• Batailles de la #faim

    La faim est un phénomène construit, inhérent aux sociétés humaines, quels que soient le niveau de #ressources disponibles, les #régimes_politiques ou de #gouvernance. Les relations entre faim et #politique sont étroites : la faim cristallise des #rapports_de_force et de pouvoir, donnant lieu à des batailles plurielles, tant matérielles que symboliques. Dans ce numéro, les textes soulignent les expériences vécues, les pratiques et les normes des acteurs, individuels, collectifs et institutionnels, et leurs multiples conflits et intérêts en jeu. Le double prisme politique et empirique retenu ici apparaît généralement comme un angle mort, voire un impensé, pour de nombreuses institutions (appareils d’État, acteurs de l’aide et du développement, etc.), qui déclinent la lutte contre la faim en objectifs normés, selon un processus souvent présenté comme consensuel. Or, la nature des pouvoirs et des visions antagoniques de la faim contredit les lectures technocratiques : les batailles naissent et se cristallisent du fait de #rapports_de_domination, de logiques et d’intérêts opposables. Le dossier aborde ainsi les controverses autour de la #définition et de la délimitation de la faim ; la faim comme source de revendication de #droits et de ressources, ou comme outil de #protestation et d’#actions_collectives ; l’utilisation de la faim à des fins de #contrôle_social et politique des populations. Ce faisant, nous espérons apporter des connaissances et des pistes de réflexion qui contribueront à faire de la faim un #problème_public et de l’#alimentation un #bien_commun.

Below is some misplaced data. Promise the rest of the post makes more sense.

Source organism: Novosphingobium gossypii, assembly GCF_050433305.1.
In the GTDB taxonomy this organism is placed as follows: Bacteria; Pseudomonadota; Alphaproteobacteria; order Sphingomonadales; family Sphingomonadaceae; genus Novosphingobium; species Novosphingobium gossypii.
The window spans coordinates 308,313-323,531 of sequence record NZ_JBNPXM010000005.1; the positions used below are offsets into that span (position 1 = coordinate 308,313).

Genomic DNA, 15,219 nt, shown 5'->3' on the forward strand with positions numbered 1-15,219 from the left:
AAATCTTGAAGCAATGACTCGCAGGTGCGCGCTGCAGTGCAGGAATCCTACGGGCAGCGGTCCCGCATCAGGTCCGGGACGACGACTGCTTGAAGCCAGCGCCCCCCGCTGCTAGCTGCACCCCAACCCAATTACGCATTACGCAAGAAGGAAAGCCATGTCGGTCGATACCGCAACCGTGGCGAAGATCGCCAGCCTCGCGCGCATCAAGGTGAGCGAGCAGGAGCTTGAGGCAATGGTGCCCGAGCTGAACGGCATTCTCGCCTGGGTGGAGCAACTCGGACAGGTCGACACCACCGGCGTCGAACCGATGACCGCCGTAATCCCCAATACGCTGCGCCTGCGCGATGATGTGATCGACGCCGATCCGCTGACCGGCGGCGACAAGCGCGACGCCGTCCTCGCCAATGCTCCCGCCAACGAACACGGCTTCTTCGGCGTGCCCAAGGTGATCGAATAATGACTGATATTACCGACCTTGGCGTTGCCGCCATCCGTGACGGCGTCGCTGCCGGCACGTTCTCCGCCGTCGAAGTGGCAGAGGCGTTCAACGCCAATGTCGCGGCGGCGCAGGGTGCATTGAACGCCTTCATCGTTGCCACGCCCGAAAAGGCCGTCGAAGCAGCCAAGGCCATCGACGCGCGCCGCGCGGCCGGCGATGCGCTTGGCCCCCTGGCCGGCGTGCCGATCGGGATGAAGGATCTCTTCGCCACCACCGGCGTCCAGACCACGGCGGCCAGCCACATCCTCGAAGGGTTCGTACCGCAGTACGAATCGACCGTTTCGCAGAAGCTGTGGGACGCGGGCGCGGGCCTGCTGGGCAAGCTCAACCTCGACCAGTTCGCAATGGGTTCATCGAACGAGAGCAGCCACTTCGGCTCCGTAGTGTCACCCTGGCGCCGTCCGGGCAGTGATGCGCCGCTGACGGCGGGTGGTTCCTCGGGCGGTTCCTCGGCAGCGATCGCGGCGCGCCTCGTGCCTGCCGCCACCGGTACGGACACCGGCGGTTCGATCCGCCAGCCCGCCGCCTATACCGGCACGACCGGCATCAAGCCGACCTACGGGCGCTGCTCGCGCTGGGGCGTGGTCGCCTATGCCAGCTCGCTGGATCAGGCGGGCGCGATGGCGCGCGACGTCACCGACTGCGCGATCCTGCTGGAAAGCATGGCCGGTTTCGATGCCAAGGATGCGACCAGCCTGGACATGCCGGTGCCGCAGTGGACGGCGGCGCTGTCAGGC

https://journals.openedition.org/traces/12520

    #revue #famine

    • Après trois heures de voyage depuis Fort-Dauphin à travers les monts Anosy sur une piste cabossée faisant office de route nationale, le Grand Sud malgache apparaît, immense et isolé. Brutalement vert après deux longues années de sécheresse. En redescendant vers le plateau du Mandrare défilent champs de maïs et de mil, bordés de haies de cactus aux épaisses feuilles hérissées d’épines. Des enfants jouent dans des flaques disputées à de nonchalants zébus.

      Il a suffi de quelques jours consécutifs de pluies, mi-janvier, puis des averses apportées dans le sillage du cyclone Batsiraï début février, pour que la vie reprenne à nouveau sa place. Là où elle semblait condamnée.